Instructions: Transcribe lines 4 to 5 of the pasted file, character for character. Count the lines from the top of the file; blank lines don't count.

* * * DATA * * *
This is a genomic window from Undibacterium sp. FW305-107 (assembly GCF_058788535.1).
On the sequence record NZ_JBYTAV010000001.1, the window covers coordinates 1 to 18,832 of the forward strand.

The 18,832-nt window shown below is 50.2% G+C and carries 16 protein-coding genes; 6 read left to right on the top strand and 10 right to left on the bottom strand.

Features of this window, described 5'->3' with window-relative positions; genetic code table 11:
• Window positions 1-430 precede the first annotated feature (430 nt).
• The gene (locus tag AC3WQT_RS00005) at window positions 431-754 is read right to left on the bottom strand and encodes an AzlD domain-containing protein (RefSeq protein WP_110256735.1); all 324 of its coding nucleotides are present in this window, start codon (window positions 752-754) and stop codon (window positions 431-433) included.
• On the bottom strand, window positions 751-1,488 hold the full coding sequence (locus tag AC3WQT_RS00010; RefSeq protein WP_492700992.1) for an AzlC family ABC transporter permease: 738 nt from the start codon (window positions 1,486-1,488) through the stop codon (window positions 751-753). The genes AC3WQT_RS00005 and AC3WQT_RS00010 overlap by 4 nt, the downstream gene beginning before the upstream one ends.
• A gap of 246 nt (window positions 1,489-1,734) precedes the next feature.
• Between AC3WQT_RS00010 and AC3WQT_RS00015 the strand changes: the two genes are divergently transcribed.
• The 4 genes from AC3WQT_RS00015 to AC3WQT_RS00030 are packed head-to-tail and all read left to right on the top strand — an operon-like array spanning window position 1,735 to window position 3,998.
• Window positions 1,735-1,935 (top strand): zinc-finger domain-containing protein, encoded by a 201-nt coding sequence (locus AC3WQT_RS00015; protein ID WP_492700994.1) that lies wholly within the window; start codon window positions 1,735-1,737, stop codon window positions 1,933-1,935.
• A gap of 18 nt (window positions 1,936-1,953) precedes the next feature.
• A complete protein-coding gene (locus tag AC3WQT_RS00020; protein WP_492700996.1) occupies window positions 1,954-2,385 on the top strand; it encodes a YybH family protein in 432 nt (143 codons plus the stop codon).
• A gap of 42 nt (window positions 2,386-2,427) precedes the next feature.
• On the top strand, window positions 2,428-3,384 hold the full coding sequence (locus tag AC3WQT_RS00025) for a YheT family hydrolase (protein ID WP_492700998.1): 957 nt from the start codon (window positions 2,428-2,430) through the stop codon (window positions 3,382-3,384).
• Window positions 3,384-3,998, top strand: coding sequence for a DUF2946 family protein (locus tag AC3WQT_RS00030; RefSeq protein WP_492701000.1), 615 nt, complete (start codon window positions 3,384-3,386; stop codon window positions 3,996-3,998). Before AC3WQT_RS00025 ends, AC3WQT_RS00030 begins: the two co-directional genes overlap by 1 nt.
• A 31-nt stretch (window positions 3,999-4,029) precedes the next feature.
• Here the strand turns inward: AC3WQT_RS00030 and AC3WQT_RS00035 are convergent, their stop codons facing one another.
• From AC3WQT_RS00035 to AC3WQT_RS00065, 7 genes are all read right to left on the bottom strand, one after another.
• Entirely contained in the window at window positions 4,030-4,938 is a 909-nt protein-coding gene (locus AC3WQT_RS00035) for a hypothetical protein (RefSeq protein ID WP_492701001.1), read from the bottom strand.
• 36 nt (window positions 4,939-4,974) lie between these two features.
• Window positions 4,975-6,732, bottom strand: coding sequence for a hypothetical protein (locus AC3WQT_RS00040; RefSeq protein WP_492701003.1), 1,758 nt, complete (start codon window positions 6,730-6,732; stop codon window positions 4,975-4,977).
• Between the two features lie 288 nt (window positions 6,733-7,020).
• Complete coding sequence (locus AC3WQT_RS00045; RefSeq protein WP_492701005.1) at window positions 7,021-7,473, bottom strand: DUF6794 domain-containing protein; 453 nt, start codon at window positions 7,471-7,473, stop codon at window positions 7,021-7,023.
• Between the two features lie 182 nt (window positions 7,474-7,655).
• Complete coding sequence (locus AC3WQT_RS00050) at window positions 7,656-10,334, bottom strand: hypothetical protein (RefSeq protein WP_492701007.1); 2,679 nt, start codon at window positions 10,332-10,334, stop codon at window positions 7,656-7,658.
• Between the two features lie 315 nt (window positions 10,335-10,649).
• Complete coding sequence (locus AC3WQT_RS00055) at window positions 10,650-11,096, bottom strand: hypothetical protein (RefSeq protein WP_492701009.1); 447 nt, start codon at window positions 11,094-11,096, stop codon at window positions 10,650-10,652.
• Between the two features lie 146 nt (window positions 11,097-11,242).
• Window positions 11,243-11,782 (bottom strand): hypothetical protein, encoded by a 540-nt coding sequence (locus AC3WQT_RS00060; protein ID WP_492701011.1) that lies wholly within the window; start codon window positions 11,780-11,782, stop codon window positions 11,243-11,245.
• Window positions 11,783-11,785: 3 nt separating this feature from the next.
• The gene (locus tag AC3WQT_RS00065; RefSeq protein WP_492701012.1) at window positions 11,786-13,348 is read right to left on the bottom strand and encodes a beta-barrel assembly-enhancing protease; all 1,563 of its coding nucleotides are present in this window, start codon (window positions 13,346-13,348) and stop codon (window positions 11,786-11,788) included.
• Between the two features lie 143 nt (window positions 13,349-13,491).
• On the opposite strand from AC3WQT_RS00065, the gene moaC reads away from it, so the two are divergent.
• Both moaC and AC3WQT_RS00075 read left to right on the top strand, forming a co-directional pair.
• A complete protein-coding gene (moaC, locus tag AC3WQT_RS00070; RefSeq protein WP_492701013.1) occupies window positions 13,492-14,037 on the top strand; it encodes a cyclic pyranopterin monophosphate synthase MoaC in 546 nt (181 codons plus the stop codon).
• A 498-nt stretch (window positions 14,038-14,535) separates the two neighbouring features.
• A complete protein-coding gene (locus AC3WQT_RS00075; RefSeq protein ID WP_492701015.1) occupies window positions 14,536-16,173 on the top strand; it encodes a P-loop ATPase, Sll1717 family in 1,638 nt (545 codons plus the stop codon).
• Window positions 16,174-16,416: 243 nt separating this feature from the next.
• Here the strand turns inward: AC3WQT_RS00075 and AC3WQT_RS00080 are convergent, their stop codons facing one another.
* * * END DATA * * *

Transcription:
Features of this window, described 5'->3' with window-relative positions; genetic code table 11:
• Window positions 1-430 precede the first annotated feature (430 nt).